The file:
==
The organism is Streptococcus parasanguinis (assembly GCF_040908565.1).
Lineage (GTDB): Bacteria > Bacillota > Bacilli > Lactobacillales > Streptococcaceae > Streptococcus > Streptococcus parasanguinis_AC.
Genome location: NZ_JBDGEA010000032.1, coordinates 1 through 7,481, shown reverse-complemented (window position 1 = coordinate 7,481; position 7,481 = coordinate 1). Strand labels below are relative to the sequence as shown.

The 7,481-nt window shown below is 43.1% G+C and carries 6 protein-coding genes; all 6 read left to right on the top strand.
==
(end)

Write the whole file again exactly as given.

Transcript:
The organism is Streptococcus parasanguinis (assembly GCF_040908565.1).
Lineage (GTDB): Bacteria > Bacillota > Bacilli > Lactobacillales > Streptococcaceae > Streptococcus > Streptococcus parasanguinis_AC.
Genome location: NZ_JBDGEA010000032.1, coordinates 1 through 7,481, shown reverse-complemented (window position 1 = coordinate 7,481; position 7,481 = coordinate 1). Strand labels below are relative to the sequence as shown.

The 7,481-nt window shown below is 43.1% G+C and carries 6 protein-coding genes; all 6 read left to right on the top strand.